Nanomaterials are used in a range of products, from food packaging to clothing and sunscreen.  However, as the technology develops and their range of uses increases nanomaterials are being more carefully scrutinised from a regulatory perspective in various jurisdictions around the world.

In various countries governments are looking closely at the unique properties of nanomaterials and gathering data on their potential toxicity and their impacts on exposure scenarios.  For example, in the US and Denmark regulators are trying to develop techniques to detect and categorise nanomaterial.

In several European Member States are planning to introduce or have already introduced their own national legislation to regulate nanomaterials.  This is despite the European Commission's recommendation in October 2012 that the existing REACH framework sets the best possible framework for the risk management of nanomaterials (albeit with some modifications to introduce specific requirements for nanomaterials).

Legislation in France came into force on 1 January 2013 introducing a reporting system for nanomaterials.  Denmark, Belgium and Sweden have also reportedly announced that they intend to require companies to report information about their use of nanomaterials.

At a European level too there has been further scrutiny as the Committee on Social Affairs, Health and Sustainable Development of the Council of Europe issued a draft report on nanotechnology called "balancing the benefits and risks to public health and the environment."

The draft report notes that regulations have "struggled to keep up with the pace of scientific innovation in the field of nanotechnology" and states that Member States are either using existing legislation which "leaves wide gaps" or adding in new legislation to try to close these gaps.  It states that this has resulted in a "multitude of regulations" that apply to nanotechnology across the EU.  It also complains that there is far too little communication between different stakeholders and "even less effort at harmonisation".  The draft report says "the result is a cacophony, and a current legislative environment which either tends to stifle innovation or is short on risk control."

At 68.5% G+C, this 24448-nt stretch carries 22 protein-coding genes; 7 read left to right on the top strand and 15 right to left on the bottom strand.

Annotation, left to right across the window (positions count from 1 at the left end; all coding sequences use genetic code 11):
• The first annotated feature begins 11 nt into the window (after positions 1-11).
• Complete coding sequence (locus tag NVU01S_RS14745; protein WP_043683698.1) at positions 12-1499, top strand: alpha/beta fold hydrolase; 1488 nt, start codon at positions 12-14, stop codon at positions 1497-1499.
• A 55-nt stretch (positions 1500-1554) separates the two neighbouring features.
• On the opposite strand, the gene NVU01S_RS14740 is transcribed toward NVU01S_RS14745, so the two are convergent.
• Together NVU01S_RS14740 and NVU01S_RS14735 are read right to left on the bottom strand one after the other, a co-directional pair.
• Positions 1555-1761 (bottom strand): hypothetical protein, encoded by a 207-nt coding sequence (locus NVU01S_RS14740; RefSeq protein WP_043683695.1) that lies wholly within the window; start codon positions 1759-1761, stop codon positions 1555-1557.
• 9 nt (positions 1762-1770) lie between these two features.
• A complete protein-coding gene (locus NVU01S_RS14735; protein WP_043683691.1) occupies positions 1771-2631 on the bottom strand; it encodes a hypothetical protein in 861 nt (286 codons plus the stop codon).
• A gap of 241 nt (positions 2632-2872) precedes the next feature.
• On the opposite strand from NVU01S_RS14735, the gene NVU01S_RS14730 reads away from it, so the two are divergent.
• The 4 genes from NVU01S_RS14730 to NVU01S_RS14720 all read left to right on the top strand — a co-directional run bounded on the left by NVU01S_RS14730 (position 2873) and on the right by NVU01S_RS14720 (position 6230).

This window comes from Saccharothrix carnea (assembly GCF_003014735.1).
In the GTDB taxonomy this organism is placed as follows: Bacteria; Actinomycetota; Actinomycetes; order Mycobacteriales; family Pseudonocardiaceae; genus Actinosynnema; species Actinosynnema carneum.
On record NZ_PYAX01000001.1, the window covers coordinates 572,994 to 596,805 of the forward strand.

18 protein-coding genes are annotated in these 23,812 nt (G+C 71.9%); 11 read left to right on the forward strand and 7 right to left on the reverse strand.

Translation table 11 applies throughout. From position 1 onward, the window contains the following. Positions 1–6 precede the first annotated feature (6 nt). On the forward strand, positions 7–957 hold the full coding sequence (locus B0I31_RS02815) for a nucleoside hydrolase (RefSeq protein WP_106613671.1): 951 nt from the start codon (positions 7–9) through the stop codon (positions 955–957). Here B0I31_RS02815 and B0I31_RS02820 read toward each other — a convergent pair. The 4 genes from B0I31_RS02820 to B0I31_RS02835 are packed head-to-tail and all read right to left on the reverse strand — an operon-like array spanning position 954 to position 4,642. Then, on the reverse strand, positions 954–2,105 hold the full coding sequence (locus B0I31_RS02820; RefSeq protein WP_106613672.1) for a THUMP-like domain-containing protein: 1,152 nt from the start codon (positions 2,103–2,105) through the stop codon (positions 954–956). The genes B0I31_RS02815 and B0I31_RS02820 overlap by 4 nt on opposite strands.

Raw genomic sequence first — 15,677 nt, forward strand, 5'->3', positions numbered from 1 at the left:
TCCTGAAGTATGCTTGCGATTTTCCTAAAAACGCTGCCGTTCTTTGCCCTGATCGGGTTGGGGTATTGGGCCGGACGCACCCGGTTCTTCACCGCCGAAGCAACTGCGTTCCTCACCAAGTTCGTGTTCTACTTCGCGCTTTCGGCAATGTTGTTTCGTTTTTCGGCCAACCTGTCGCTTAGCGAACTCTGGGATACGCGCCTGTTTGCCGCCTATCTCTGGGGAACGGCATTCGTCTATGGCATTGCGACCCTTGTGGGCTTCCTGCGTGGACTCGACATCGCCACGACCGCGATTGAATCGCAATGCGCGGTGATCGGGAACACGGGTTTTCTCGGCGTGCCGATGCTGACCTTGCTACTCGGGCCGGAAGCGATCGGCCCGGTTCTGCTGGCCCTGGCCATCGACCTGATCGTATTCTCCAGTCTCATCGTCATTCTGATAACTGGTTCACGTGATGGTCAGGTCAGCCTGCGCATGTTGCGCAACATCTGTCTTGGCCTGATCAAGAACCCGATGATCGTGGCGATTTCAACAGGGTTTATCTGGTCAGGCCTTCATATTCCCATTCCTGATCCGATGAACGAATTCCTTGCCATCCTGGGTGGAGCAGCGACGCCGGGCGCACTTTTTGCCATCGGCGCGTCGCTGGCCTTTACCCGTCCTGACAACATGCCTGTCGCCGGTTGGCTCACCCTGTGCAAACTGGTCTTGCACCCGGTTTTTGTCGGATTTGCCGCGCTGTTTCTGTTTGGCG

In response to these challenges the draft report calls for a "common standard to properly balance potential risks and benefits of nanotechnology by harmonising the legislative base with the precautionary principle in mind."   The report recommends that the Council of Europe (as the only pan-European body with a human rights protection mandate) is well placed to produce guidelines on nanotechnology based on the precautionary principle to address these challenges.

The European Commission confirmed in its REACH review published on 5 February 2013 that it would make an impact assessment of the relevant regulatory options regarding nanomaterials.  In particular, possible amendments of REACH Annexes "to ensure further clarity on how nanomaterials are addressed and safety demonstrated in registration dossiers."  If required, any changes to REACH could happen relatively quickly as the Commission has confirmed that if appropriate, it will come forward with a draft implementing act by December 2013.

With the scrutiny of nanomaterials set to continue we can expect changes to the regulatory environment within the EU as policy makers at both an EU level and a national level attempt to keep pace with the technological developments in the field of nanomaterials.